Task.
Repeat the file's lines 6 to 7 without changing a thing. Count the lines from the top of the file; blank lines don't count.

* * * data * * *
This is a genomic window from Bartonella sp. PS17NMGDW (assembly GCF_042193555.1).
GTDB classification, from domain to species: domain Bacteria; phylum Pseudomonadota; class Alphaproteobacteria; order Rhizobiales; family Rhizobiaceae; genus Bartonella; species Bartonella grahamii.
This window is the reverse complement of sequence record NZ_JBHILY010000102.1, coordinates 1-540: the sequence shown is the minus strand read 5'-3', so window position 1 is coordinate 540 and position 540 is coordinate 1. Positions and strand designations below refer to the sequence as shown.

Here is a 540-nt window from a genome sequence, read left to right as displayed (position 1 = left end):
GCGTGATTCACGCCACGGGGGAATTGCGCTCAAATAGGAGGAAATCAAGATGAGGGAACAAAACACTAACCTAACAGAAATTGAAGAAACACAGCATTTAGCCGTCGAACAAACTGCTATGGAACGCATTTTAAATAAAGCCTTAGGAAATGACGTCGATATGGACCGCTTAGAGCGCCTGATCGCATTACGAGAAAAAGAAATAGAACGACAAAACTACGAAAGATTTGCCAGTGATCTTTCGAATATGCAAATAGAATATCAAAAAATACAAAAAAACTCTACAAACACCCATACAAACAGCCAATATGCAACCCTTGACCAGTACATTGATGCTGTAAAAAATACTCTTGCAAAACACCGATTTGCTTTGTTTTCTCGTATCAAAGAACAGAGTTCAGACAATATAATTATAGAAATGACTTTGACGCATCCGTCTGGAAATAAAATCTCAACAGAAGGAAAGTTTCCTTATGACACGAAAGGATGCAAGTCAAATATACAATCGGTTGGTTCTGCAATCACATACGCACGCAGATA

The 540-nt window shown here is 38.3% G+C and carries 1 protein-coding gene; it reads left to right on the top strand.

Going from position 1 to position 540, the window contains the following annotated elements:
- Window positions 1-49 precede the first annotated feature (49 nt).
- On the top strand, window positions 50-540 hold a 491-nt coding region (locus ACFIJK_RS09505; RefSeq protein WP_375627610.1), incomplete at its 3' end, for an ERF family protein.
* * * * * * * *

The 540-nt window shown here is 38.3% G+C and carries 1 protein-coding gene; it reads left to right on the top strand.

Going from position 1 to position 540, the window contains the following annotated elements: